Abductor pollicis longus
Anterior cranial fossa - Definition
It refers to one of the extrinsic muscles of the human hand. It belongs to the group of Antebrachial muscles.
It is also known by the following names:
The name "Anterior cranial fossa" actually means the long muscle that assists in moving the thumb away from the palm.
Anterior cranial fossa - Origin and Innervation
It arises from the posterior surface of mid-ulna, mid-radius and interosseous membrane. It is innervated by the radial nerves C7 and C8. It is nourished by the Posterior interosseous artery.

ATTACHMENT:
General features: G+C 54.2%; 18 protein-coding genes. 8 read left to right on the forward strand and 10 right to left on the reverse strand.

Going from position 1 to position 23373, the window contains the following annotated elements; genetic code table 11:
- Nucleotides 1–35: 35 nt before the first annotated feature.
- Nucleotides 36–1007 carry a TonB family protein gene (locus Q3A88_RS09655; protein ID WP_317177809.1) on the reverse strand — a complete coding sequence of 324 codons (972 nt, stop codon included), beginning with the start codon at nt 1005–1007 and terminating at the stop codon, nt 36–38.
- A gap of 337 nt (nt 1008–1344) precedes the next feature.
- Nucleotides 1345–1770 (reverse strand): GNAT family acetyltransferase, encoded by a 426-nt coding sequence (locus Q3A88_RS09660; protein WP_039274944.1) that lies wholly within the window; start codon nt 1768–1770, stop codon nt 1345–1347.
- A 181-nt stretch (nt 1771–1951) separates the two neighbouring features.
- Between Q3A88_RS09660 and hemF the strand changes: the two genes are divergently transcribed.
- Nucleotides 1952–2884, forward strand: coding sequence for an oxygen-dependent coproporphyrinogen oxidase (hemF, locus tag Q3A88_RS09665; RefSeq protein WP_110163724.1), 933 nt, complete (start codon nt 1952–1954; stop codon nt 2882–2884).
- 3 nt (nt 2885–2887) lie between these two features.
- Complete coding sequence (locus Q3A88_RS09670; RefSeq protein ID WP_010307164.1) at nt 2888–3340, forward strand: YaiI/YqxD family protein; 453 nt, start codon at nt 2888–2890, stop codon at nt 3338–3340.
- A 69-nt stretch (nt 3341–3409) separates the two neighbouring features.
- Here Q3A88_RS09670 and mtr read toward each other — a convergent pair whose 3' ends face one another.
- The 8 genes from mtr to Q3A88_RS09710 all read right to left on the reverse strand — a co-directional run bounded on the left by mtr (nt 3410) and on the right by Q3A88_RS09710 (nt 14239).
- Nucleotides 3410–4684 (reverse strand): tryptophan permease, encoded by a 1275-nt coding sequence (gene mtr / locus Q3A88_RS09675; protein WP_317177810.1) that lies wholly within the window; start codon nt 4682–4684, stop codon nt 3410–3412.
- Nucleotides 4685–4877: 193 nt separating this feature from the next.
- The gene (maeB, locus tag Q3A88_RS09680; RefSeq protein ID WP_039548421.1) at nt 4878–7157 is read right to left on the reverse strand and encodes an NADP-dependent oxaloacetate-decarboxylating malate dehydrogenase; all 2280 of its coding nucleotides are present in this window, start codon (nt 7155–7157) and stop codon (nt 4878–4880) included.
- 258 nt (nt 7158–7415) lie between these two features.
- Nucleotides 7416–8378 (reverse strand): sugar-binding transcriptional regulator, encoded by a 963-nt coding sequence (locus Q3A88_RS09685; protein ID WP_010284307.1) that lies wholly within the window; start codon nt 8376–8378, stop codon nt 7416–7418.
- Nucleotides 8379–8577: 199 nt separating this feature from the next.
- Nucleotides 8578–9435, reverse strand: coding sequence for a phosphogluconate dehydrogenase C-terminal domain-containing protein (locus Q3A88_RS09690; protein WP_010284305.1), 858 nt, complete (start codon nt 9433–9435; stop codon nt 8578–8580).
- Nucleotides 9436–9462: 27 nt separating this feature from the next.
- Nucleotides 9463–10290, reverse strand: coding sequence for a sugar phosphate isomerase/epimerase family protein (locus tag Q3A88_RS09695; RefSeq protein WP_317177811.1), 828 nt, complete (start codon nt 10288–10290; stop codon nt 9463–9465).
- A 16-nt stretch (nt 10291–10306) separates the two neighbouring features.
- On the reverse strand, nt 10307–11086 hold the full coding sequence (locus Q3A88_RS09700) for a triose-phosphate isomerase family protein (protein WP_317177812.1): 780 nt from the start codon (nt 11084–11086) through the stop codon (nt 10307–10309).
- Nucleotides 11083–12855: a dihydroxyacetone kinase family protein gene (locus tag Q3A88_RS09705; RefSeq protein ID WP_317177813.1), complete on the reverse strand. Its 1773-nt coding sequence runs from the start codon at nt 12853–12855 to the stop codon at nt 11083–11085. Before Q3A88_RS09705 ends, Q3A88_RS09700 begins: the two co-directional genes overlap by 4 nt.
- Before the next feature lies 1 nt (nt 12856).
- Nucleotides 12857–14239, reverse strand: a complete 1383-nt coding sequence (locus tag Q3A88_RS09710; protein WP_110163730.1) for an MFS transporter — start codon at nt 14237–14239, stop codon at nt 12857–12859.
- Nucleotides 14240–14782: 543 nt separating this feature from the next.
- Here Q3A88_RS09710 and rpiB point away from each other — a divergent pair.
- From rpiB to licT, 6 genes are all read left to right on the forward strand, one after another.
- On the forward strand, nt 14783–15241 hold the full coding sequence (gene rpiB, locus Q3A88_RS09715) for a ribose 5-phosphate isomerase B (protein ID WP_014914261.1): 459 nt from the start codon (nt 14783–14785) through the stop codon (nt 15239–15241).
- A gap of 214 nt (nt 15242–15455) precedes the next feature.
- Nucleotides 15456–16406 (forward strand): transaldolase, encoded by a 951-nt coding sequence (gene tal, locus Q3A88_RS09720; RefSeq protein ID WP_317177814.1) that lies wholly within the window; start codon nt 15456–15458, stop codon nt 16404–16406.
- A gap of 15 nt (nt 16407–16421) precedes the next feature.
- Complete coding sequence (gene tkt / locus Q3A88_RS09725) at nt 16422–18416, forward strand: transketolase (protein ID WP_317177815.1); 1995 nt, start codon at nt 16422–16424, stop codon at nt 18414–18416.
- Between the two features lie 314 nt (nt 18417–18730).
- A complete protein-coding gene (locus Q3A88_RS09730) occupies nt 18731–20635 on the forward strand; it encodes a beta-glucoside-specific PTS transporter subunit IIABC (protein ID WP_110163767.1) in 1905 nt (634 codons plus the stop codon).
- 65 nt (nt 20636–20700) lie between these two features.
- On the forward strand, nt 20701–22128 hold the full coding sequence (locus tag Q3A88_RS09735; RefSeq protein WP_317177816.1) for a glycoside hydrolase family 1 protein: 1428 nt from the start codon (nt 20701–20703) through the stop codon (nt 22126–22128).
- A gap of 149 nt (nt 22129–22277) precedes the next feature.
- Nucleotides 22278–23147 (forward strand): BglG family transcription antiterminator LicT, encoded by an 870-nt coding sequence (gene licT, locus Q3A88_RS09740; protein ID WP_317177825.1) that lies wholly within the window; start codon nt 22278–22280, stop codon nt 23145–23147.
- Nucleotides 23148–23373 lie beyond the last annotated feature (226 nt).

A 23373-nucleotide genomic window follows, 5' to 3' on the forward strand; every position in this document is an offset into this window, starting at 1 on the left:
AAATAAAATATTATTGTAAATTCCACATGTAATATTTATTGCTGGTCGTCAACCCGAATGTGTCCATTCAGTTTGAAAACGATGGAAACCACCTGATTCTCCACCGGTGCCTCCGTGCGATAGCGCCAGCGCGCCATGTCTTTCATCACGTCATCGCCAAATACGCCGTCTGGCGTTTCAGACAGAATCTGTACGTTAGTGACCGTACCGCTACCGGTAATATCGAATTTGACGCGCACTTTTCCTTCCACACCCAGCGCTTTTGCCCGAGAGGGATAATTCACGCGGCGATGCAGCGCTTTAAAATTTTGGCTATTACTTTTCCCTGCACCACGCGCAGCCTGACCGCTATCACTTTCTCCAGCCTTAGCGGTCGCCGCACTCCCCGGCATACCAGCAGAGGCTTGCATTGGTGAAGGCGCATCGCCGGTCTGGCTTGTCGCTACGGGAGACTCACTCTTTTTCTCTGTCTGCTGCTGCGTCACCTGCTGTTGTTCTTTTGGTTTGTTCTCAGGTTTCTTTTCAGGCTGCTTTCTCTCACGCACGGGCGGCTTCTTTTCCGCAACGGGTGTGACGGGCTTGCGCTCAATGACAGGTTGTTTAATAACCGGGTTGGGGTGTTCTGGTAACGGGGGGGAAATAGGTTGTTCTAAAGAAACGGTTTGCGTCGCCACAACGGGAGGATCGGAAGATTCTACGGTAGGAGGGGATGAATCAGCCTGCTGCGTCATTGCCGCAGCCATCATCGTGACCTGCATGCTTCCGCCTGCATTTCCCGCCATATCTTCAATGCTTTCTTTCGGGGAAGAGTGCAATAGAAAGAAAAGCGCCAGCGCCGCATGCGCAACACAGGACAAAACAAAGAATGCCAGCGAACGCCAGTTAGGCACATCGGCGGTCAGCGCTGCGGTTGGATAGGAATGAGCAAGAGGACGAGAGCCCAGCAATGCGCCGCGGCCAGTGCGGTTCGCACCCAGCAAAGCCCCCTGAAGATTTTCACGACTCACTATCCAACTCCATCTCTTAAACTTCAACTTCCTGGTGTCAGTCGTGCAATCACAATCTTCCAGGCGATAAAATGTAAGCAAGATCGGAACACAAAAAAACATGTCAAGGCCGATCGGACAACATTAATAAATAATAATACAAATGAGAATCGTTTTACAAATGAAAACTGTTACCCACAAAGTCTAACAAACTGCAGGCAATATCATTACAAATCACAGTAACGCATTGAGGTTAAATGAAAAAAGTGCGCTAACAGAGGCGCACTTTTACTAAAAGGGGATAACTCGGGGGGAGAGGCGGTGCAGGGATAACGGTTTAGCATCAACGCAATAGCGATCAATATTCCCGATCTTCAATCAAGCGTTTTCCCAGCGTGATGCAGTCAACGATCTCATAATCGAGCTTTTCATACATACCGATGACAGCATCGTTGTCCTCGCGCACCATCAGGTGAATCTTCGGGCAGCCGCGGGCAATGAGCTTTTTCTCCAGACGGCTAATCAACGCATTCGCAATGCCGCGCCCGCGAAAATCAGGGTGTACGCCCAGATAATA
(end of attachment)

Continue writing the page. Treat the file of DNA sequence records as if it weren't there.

Anterior cranial fossa - Insertion
It has its point of insertion at the base of the palmar side of the 1st metacarpal bone.
Anterior cranial fossa - Functions
It is primarily responsible for the abduction of the thumb at the carpometacarpal joint, which helps in the anterior movement of the thumb. It also helps in rotation and extension of the thumb.
The constant action of this muscle also assists in flexing the hand and abducting the wrist (also referred to as radial deviation).
Anterior cranial fossa - Pictures
Take a look at the following images to get an idea about the physical appearance of this structure.
Back to Musculoskeletal System